Q.1) What do mean by bank mergers? What are the issues and challenges in merging banks?
Amalgamation is different from merger. In amalgamation, as in the present case, old banks are destroyed for creating a new entity. In case of merger of SBI associates with SBI, all are merged into an existing entity(SBI).
- Consolidatio00n will present individual implementation challenges for the banks. There will be a possible rise in bad loan ratios.0
- Lenders will also have to do significant amount of rearranging of their branch networks. Over time, most banks have set up branches and ATM networks in similar locations particularly in Tier-1, Tier-2 towns.
- Despite automation, most Indian banks have gone for massive expansion of their branch networks in urban India, which will be redundant when some of them merge.
- In case of SBI, following the merger, gross NPAs have jumped from Rs1.08 trillion to Rs1.79 trillion. While its own net profit was Rs2,815 crore in the March quarter, the merged entity reported a loss of Rs3,300 crore.
- RBI has alre0ady created D-SIBs to reduce systemic risk from financial conglomerates that can send shocks to other parts of the financial system. The creation of banking giants through mergers should increase the regulations.0
- Several case studies have shown that merger announcements trigger confusion, anxiety and ins0ecurity in staff, leading to slowdowns in business. Weak talent management and poor communications often exacerbate these challenges.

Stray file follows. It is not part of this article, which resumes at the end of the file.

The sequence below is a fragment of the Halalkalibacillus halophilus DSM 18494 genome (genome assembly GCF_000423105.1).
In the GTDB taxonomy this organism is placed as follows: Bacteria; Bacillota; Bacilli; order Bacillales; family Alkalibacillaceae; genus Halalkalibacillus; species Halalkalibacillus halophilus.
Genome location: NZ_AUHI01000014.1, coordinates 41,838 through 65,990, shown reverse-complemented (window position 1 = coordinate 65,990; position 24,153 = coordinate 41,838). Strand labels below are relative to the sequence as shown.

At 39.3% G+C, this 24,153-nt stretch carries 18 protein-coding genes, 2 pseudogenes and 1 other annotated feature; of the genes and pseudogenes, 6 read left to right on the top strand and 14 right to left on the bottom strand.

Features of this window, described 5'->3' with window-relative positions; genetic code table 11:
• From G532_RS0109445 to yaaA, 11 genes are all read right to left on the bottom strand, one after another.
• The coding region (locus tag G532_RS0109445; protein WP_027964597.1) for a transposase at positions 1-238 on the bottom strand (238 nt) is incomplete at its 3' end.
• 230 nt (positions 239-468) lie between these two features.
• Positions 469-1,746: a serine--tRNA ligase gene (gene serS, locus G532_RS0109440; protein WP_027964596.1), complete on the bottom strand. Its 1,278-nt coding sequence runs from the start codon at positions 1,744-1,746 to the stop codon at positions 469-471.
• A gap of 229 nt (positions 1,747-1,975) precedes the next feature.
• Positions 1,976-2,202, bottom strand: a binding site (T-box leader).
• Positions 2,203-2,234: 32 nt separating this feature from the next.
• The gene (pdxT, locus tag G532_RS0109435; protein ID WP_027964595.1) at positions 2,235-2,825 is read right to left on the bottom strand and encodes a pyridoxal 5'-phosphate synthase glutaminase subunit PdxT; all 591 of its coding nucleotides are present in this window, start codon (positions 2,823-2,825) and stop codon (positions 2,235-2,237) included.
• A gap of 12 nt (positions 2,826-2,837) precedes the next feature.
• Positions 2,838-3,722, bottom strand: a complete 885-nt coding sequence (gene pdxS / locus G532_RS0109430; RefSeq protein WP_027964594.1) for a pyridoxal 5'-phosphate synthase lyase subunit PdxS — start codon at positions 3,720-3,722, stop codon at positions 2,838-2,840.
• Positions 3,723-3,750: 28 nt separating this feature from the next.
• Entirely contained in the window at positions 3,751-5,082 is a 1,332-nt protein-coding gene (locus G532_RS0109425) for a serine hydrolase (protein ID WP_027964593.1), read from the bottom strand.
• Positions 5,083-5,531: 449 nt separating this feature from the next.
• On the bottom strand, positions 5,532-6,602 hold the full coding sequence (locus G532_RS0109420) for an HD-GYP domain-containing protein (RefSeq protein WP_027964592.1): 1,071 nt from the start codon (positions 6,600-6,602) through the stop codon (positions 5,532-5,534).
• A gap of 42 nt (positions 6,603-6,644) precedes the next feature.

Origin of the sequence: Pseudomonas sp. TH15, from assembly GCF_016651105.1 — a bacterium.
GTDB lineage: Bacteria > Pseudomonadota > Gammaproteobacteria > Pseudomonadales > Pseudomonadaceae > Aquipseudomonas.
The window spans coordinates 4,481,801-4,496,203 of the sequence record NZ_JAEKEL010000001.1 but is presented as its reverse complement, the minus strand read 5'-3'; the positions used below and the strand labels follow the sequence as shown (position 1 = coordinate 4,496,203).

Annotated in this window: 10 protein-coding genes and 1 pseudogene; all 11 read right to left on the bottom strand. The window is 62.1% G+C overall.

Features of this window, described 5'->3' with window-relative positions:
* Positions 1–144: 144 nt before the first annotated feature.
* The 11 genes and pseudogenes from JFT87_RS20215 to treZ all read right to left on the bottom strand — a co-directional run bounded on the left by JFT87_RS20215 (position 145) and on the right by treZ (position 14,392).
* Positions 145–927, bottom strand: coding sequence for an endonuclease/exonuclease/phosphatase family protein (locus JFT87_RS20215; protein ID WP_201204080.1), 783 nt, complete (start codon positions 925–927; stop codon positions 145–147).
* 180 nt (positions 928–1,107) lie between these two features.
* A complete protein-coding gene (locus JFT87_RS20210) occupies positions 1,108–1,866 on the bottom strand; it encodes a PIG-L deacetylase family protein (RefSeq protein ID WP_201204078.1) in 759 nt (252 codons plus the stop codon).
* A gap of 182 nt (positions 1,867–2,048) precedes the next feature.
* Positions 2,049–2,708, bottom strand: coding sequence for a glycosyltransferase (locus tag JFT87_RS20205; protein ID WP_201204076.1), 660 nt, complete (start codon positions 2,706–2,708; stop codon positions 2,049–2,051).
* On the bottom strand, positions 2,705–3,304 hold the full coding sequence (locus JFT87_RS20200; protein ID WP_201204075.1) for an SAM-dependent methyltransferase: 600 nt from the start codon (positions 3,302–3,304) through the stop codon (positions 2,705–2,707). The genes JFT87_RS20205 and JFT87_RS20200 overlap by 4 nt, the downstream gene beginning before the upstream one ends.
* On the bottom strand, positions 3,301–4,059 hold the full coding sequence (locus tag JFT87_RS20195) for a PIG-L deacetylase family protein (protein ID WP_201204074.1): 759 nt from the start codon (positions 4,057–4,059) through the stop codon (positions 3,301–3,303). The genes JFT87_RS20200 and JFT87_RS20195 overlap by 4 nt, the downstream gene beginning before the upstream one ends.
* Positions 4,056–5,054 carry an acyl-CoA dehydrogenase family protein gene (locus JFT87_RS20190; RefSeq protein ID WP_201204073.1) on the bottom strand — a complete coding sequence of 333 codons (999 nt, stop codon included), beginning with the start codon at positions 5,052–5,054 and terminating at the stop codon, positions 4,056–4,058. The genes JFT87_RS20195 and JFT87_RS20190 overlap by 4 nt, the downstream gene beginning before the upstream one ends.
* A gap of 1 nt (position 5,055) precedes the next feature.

Q.2) Why is the incidence of TB so high in India? What are the challenges in eliminating TB?
India continues to have the highest number of tuberculosis (TB) cases in the world as revealed by the Global TB Report 2017 of World Health Organization (WHO).
Reasons for prevalence of TB:
- Rising cases of multidrug-resistant TB (MDR-TB) in India.
- Poor diagnosis of TB.
- Challenges due to increasing HIV-TB double burden.
- Over reliance on over the counter drugs for medication is strengthening drug resistance.
- Underreporting and underdiagnosis of TB cases continue to be a challenge.
- Unregulated private sector and weak health systems.
- TB care and prevention investment remains low.
Measures to tackle the same:
- In 2016 RNTCP has expanded TB care services and made landmark changes in the strategy of diagnosis and treatment of TB.
- A new drug Bedaquiline was introduced for treatment of MDR-TB at 6 identified sites.
- Single window delivery of HIV-TB services was expanded at all Anti-retroviral Treatment (ART) centres in the country.
- ICT enabled treatment adherence support system (99 DOTS) was also extended for HIV-TB patients.
- E-NIKSHAY development and field testing began in Gujarat and Maharashtra.
Q.3) What is PISA? Why did India leave it earlier? What made it rejoin it now? What impact will it have on India’s education outcomes?
HRD Ministry has decided to participate in Program for International Student Assessment (PISA) after a gap of 10 years.
PISA is an international Survey conducted every three years and coordinated by the OECD. It assesses the quality of education systems across the world by evaluating students in science, mathematics and reading.
Why India left & Why it joined now?